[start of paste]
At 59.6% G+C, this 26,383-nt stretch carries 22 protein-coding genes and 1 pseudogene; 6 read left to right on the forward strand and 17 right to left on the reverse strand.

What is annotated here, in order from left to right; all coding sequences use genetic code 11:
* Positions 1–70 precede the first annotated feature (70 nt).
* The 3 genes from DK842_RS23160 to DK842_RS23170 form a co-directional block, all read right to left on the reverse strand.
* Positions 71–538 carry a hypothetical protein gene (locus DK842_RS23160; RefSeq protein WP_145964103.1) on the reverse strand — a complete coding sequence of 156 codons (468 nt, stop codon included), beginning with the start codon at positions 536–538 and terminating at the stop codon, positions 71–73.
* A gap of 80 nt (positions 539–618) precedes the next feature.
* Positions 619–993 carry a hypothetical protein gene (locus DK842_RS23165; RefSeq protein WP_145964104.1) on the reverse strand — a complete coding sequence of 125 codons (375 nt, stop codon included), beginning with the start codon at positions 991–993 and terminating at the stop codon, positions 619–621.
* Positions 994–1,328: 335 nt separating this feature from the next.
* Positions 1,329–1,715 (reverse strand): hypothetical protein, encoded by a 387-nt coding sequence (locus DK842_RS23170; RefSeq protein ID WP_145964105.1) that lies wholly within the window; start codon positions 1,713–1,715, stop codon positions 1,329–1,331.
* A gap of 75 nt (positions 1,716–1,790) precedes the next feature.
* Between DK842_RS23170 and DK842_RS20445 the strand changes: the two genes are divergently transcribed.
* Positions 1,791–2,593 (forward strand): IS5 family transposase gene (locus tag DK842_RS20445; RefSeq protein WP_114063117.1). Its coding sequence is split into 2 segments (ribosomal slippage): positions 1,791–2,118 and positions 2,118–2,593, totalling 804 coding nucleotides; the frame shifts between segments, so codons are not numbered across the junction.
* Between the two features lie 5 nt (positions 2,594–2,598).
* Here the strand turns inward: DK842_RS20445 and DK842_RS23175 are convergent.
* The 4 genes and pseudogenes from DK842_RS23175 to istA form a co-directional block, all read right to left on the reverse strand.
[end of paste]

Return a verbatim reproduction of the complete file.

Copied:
At 59.6% G+C, this 26,383-nt stretch carries 22 protein-coding genes and 1 pseudogene; 6 read left to right on the forward strand and 17 right to left on the reverse strand.

What is annotated here, in order from left to right; all coding sequences use genetic code 11:
* Positions 1–70 precede the first annotated feature (70 nt).
* The 3 genes from DK842_RS23160 to DK842_RS23170 form a co-directional block, all read right to left on the reverse strand.
* Positions 71–538 carry a hypothetical protein gene (locus DK842_RS23160; RefSeq protein WP_145964103.1) on the reverse strand — a complete coding sequence of 156 codons (468 nt, stop codon included), beginning with the start codon at positions 536–538 and terminating at the stop codon, positions 71–73.
* A gap of 80 nt (positions 539–618) precedes the next feature.
* Positions 619–993 carry a hypothetical protein gene (locus DK842_RS23165; RefSeq protein WP_145964104.1) on the reverse strand — a complete coding sequence of 125 codons (375 nt, stop codon included), beginning with the start codon at positions 991–993 and terminating at the stop codon, positions 619–621.
* Positions 994–1,328: 335 nt separating this feature from the next.
* Positions 1,329–1,715 (reverse strand): hypothetical protein, encoded by a 387-nt coding sequence (locus DK842_RS23170; RefSeq protein ID WP_145964105.1) that lies wholly within the window; start codon positions 1,713–1,715, stop codon positions 1,329–1,331.
* A gap of 75 nt (positions 1,716–1,790) precedes the next feature.
* Between DK842_RS23170 and DK842_RS20445 the strand changes: the two genes are divergently transcribed.
* Positions 1,791–2,593 (forward strand): IS5 family transposase gene (locus tag DK842_RS20445; RefSeq protein WP_114063117.1). Its coding sequence is split into 2 segments (ribosomal slippage): positions 1,791–2,118 and positions 2,118–2,593, totalling 804 coding nucleotides; the frame shifts between segments, so codons are not numbered across the junction.
* Between the two features lie 5 nt (positions 2,594–2,598).
* Here the strand turns inward: DK842_RS20445 and DK842_RS23175 are convergent.
* The 4 genes and pseudogenes from DK842_RS23175 to istA form a co-directional block, all read right to left on the reverse strand.